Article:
So now two of my best friends have asked me if I read your blog because they enjoyed it so much. […] I hope you like cheese for breakfast, because I’m really proud of you for making this trip happen and being such a great writer. […] Not that I had anything to do with it, but I remember you being super adorable when you first started talking and me wanting you to talk more because I hated it when people laughed at you. And now people can’t get you to be quiet 🙂 […] Anyways, I just wanted to let you know that it makes me happy when people check out your stuff without me asking them to, it reminds me that you’re an amazing person all by yourself, even if I’ll always picture you as my adorable little sister 🙂
I think that speaks for itself. It’s important to have such people in your life, and I’m lucky to have three. It’s not the quantity, but the quality, and I’d say that the quality of my family’s qualities are all I need to become the person I want to become.
3. Inspirational Friends
It astounds me how inspired I am by my friends. I never really did the whole “looking up to celebrities” thing, which explains my distaste of tabloid news – does it really matter what Bill Clinton did in his private life, if it didn’t affect his professional accomplishments? Shouldn’t parents be their children’s role models, not random people they’ve never met and now have coalesced a false identity around? In my case, a village raised a child, and my friends and support system all provided real life role models after which I picked and chose the attributes I most wanted to emulate.
My college application essay asked me to describe my role model; I guess the readers expected me to write about Mother Theresa or Gandhi or Martin Luther King, Jr. I’m Indian, after all, and we have many exemplary leaders in our history. But I wrote about my friend Alex, who was a laid-back surfer who learned fluent ASL (American Sign Language) to communicate with her deaf friends and spent her holidays in soup kitchens or making sandwiches to donate to the homeless. She was talented, funny, and kind – she played ukelele with a ear to ear grin, and she patiently taught me how to surf my first time out. She was really the girl every girl wanted to be and every guy wanted to be with.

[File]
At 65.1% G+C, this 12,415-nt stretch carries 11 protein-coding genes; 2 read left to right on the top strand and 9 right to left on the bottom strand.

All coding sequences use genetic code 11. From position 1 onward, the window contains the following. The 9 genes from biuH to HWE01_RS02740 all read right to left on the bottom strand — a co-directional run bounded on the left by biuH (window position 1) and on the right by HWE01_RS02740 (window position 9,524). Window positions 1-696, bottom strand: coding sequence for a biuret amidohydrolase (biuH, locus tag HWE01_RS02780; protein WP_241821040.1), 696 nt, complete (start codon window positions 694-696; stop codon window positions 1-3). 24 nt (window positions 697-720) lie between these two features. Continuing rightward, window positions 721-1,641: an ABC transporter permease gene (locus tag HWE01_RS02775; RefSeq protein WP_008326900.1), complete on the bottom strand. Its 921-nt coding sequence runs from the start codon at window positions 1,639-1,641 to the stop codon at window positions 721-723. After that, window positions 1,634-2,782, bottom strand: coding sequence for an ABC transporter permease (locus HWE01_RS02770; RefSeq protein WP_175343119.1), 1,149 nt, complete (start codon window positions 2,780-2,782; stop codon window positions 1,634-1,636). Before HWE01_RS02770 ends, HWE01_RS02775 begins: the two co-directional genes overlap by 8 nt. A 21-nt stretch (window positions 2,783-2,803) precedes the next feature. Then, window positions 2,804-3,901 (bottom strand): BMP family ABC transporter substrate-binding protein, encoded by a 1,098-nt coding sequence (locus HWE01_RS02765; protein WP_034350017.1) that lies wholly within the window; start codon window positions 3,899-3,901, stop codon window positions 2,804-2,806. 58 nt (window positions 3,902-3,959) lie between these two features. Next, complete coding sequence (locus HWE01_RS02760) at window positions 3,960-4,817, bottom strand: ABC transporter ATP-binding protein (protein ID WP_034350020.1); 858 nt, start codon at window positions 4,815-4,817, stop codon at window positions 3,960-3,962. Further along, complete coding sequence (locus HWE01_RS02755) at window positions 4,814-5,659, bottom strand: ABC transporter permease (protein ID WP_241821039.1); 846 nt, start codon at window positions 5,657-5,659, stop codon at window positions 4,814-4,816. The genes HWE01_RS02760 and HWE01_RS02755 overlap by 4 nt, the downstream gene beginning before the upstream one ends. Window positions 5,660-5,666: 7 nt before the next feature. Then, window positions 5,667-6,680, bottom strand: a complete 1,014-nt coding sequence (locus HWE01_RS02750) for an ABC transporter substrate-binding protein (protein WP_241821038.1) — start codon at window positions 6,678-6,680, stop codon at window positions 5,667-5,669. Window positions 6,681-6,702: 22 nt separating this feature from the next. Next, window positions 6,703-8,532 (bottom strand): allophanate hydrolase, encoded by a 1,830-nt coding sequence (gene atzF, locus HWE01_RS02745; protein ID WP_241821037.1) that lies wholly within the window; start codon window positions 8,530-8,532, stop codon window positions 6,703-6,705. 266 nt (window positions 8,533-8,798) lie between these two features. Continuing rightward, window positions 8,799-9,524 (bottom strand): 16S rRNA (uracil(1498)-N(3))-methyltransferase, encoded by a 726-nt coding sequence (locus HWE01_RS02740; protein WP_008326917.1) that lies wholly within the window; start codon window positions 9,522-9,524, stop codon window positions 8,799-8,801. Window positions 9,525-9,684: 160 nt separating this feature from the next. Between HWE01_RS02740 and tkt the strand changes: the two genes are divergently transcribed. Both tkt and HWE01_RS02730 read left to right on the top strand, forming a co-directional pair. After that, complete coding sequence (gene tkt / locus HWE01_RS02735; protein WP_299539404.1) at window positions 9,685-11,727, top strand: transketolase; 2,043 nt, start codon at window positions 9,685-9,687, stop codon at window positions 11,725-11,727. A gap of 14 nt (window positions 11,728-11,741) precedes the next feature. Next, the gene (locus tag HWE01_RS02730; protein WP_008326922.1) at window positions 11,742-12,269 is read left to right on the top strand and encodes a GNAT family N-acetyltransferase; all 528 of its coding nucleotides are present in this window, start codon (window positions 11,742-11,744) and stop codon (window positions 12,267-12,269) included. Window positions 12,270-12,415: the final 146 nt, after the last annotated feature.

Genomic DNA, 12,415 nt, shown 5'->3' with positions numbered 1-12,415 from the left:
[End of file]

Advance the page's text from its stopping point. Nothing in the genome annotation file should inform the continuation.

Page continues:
I fell out of contact with her in recent years, but I think about her sometimes when I’m trying to decide how I want to behave towards a certain situation. I also think about my friend Birju, the most mysterious Yoda-like figure who describes his work as “finding ways to serve others.” I think about all the friends I’ve stayed with over this trip, and the generosity they’ve shown me by hosting me. I think about my family friends, who’ve taken me in like their own daughter and stuffed me full of food and love and interesting thoughts.
My Facebook feed is full of friends doing things in fascinating places, following their dreams and being rewarded by a satisfied life. Everyone’s willing to work hard, and even though it might be stressful at times, everyone understands the need to prioritize and plan and strive for a goal. I’m surrounded by future lawyers, neuroscientists, Nobel Peace Prize recipients, ambassadors, conservationalists, Peace Corps workers, presidents, and the movers and shakers of tomorrow and today. I’m in the company of people who care about the world, and about their impact on it, and who seek to improve life for themselves and others in the way that best utilizes their skills and talents.